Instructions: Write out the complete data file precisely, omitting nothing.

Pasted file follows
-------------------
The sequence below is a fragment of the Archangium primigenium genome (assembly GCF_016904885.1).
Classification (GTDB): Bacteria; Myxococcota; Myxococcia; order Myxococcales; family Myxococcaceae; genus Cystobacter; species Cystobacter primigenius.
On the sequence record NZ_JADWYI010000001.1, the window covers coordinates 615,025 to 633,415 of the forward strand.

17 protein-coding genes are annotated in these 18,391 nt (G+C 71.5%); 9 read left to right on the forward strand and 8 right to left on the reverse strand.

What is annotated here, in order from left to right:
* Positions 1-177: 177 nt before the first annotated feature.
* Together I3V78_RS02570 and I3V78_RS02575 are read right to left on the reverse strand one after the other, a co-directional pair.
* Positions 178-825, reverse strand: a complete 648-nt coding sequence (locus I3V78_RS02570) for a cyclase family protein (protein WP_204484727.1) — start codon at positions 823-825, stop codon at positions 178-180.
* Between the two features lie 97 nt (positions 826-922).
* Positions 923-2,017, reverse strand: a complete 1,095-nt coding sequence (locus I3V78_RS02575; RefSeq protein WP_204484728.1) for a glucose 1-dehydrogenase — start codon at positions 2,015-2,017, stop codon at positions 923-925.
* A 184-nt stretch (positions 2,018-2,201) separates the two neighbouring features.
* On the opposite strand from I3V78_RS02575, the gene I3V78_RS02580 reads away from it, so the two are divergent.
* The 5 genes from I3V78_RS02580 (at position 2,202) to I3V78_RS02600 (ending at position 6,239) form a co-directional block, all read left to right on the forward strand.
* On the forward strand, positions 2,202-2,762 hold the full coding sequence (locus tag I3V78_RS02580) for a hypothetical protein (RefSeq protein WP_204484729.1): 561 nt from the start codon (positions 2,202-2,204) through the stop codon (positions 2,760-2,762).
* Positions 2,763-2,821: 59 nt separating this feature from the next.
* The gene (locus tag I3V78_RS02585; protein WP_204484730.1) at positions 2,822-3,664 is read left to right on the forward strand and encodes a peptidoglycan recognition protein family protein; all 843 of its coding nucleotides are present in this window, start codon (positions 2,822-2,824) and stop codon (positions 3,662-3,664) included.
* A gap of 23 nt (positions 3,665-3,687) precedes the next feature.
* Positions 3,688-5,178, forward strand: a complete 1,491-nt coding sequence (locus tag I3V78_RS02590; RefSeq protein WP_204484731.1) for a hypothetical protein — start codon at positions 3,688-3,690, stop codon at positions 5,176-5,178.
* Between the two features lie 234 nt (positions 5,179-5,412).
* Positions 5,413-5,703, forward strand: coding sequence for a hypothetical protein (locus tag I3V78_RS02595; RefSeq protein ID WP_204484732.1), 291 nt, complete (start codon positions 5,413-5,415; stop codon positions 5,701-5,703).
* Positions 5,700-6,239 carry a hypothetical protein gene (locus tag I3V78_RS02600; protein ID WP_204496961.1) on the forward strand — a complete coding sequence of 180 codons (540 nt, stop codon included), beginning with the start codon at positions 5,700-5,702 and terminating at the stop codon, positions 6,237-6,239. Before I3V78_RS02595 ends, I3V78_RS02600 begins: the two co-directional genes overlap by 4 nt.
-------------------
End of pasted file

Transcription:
The sequence below is a fragment of the Archangium primigenium genome (assembly GCF_016904885.1).
Classification (GTDB): Bacteria; Myxococcota; Myxococcia; order Myxococcales; family Myxococcaceae; genus Cystobacter; species Cystobacter primigenius.
On the sequence record NZ_JADWYI010000001.1, the window covers coordinates 615,025 to 633,415 of the forward strand.

17 protein-coding genes are annotated in these 18,391 nt (G+C 71.5%); 9 read left to right on the forward strand and 8 right to left on the reverse strand.

What is annotated here, in order from left to right:
* Positions 1-177: 177 nt before the first annotated feature.
* Together I3V78_RS02570 and I3V78_RS02575 are read right to left on the reverse strand one after the other, a co-directional pair.
* Positions 178-825, reverse strand: a complete 648-nt coding sequence (locus I3V78_RS02570) for a cyclase family protein (protein WP_204484727.1) — start codon at positions 823-825, stop codon at positions 178-180.
* Between the two features lie 97 nt (positions 826-922).
* Positions 923-2,017, reverse strand: a complete 1,095-nt coding sequence (locus I3V78_RS02575; RefSeq protein WP_204484728.1) for a glucose 1-dehydrogenase — start codon at positions 2,015-2,017, stop codon at positions 923-925.
* A 184-nt stretch (positions 2,018-2,201) separates the two neighbouring features.
* On the opposite strand from I3V78_RS02575, the gene I3V78_RS02580 reads away from it, so the two are divergent.
* The 5 genes from I3V78_RS02580 (at position 2,202) to I3V78_RS02600 (ending at position 6,239) form a co-directional block, all read left to right on the forward strand.
* On the forward strand, positions 2,202-2,762 hold the full coding sequence (locus tag I3V78_RS02580) for a hypothetical protein (RefSeq protein WP_204484729.1): 561 nt from the start codon (positions 2,202-2,204) through the stop codon (positions 2,760-2,762).
* Positions 2,763-2,821: 59 nt separating this feature from the next.
* The gene (locus tag I3V78_RS02585; protein WP_204484730.1) at positions 2,822-3,664 is read left to right on the forward strand and encodes a peptidoglycan recognition protein family protein; all 843 of its coding nucleotides are present in this window, start codon (positions 2,822-2,824) and stop codon (positions 3,662-3,664) included.
* A gap of 23 nt (positions 3,665-3,687) precedes the next feature.
* Positions 3,688-5,178, forward strand: a complete 1,491-nt coding sequence (locus tag I3V78_RS02590; RefSeq protein WP_204484731.1) for a hypothetical protein — start codon at positions 3,688-3,690, stop codon at positions 5,176-5,178.
* Between the two features lie 234 nt (positions 5,179-5,412).
* Positions 5,413-5,703, forward strand: coding sequence for a hypothetical protein (locus tag I3V78_RS02595; RefSeq protein ID WP_204484732.1), 291 nt, complete (start codon positions 5,413-5,415; stop codon positions 5,701-5,703).
* Positions 5,700-6,239 carry a hypothetical protein gene (locus tag I3V78_RS02600; protein ID WP_204496961.1) on the forward strand — a complete coding sequence of 180 codons (540 nt, stop codon included), beginning with the start codon at positions 5,700-5,702 and terminating at the stop codon, positions 6,237-6,239. Before I3V78_RS02595 ends, I3V78_RS02600 begins: the two co-directional genes overlap by 4 nt.